The members on the sales team are effective in hitting their goal. However, the question of efficiency comes into play when management looks at how many of those calls turn into solid connections and closed deals.

If less than 10 percent of those calls generate a connection, the productivity is relatively low because the efficiency is not adequately balancing out with the effect. Management can either keep the same strategy or take a new approach.

Perhaps they break up their sales team with certain members handling different parts of the sales process, or they explore a better way of connecting with their customers through a communications company.

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The goal is ultimately going to be finding the right balance, where they’re being efficient with the resources they have to maximize their sales goals without stretching themselves too thin. Finding this balance is often easier said than done, but it’s incredibly important for any business that is going to thrive.

Combining Efficiency and Effectiveness to Maximize Productivity

Being effective vs efficient works best if both are pulled together for the best results.

If a business is ineffective in accomplishing its overall goal, and the customer doesn’t feel that the service is equated with the cost, then efficiency becomes largely irrelevant. The business may be speedy and use minimal resources, but they struggle to be effective. This may put them at risk of going under.

It’s for this reason that it’s best to shoot for being effective first, and then work on bringing efficiency into practice.

Improving productivity starts with taking the initiative to look at how effective a company, employee, or method is through performance reviews. Leaders should make a point to regularly examine performance at all levels on a whole, and take into account the results that are being generated.

Businesses and employees often succumb to inefficiency because they don’t look for a better way, or they lack the proper tools to be effective in the most efficient manner possible.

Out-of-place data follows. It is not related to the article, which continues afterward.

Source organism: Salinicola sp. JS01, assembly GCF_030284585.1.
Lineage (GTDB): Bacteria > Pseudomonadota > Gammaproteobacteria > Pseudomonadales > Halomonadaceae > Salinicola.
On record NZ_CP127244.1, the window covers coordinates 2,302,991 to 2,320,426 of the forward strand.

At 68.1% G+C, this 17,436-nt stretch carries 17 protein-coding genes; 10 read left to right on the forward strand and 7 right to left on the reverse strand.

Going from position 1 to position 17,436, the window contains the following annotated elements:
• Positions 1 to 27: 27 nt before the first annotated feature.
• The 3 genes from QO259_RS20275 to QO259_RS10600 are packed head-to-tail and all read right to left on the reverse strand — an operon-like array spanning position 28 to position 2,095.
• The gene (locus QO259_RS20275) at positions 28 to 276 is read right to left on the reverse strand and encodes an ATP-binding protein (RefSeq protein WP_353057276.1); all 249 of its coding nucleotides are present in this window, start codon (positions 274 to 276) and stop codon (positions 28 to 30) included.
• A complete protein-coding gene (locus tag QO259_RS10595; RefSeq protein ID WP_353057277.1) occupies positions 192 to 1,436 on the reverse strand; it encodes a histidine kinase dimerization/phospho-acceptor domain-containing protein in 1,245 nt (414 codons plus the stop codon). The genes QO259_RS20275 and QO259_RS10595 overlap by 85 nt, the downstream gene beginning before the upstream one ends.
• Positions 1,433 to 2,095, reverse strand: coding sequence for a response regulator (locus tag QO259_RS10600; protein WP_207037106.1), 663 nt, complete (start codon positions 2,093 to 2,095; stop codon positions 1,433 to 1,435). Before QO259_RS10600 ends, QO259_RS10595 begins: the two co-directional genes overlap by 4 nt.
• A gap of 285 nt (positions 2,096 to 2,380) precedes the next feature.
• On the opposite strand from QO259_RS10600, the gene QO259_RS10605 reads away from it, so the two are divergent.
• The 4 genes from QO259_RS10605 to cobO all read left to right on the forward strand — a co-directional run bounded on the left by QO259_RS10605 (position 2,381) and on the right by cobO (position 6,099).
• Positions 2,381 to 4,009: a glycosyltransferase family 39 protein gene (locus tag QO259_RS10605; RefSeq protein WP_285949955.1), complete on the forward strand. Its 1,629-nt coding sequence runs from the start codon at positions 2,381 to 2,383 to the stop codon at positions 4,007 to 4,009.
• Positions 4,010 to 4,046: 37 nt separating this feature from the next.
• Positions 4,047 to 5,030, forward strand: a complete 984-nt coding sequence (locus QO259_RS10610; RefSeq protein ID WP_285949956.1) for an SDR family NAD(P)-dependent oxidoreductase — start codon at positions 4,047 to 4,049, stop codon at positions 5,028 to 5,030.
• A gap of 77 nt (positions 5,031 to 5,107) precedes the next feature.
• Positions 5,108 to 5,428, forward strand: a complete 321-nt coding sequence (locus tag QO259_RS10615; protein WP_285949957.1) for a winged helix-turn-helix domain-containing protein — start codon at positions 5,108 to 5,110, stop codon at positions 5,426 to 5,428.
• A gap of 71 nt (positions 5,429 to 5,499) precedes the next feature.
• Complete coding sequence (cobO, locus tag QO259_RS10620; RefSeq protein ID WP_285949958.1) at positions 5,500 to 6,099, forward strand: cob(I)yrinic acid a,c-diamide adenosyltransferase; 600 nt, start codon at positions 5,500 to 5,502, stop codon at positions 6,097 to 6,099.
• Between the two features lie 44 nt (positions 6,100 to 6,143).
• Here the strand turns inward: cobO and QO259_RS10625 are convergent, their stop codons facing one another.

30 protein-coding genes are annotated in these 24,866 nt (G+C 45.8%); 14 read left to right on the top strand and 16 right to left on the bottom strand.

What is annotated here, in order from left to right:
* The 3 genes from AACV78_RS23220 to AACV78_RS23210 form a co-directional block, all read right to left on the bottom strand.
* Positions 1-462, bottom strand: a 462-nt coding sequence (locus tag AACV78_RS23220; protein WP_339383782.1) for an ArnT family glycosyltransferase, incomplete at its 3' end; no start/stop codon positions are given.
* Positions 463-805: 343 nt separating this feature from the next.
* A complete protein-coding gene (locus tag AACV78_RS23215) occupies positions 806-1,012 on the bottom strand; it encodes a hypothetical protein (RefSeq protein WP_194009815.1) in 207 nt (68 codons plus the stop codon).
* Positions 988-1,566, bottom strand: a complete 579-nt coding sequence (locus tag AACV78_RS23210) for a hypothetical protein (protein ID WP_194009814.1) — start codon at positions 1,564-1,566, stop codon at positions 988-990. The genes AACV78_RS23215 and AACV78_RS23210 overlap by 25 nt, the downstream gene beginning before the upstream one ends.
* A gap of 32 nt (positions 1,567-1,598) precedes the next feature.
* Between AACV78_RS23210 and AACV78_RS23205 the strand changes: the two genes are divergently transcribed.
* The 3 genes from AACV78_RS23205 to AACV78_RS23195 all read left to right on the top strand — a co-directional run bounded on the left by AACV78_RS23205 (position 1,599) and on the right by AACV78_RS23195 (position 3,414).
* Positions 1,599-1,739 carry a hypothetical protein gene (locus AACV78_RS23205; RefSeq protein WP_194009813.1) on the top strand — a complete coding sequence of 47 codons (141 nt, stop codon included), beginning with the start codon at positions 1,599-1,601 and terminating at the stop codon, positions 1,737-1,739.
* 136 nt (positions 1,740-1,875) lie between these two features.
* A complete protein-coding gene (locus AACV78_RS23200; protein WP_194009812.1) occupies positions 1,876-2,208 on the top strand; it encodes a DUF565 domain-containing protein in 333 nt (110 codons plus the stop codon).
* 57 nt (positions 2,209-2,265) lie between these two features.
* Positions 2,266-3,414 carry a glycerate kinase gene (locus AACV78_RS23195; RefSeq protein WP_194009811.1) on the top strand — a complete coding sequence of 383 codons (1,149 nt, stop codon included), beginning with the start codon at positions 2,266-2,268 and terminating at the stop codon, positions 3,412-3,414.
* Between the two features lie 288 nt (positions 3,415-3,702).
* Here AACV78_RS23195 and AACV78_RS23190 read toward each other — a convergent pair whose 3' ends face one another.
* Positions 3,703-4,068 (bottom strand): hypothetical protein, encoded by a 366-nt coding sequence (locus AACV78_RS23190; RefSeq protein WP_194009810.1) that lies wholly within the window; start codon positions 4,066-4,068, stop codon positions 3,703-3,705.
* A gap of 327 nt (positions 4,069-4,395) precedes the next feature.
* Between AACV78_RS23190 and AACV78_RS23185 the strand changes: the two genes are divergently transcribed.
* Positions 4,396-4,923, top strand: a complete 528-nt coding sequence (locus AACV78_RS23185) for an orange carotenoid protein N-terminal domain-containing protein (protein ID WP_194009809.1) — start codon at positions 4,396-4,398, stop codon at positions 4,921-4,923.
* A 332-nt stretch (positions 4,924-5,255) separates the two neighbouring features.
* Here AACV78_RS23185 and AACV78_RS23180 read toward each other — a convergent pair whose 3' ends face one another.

Similar to improving a manager or employee’s level of effectiveness, regularly measuring the resources needed to obtain the desired effect will ensure that efficiency is being accounted for. This involves everything from keeping track of inventory and expenses, to how communication is handled within an organization.

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By putting in place a baseline value for key metrics and checking them once changes have been made, a company will have a much better idea of the results they’re generating.

It’s no doubt a step-by-step process. By making concentrated efforts, weakness can be identified and rectified sooner rather than later when the damage is already done.

Bottom Line

Understanding the differences between being effective vs efficient is key when it comes to maximizing productivity. It’s simply working smart so that the intended results are achieved in the best way possible. Finding the optimal balance should be the ultimate goal for employees and businesses:

  • Take the steps that result in meeting the solution.
  • Review the process and figure out how to do it better.
  • Repeat the process with what has been learned in a more efficient manner.

And just like that, effective and efficient productivity is maximized.

More on How to Improve Productivity

Featured photo credit: Tim van der Kuip via unsplash.com

Reference

[1] Merriam-Webster: effective and efficient
[2] Mind Tools: Being Effective at Work
[3] Inc.: 8 Things Really Efficient People Do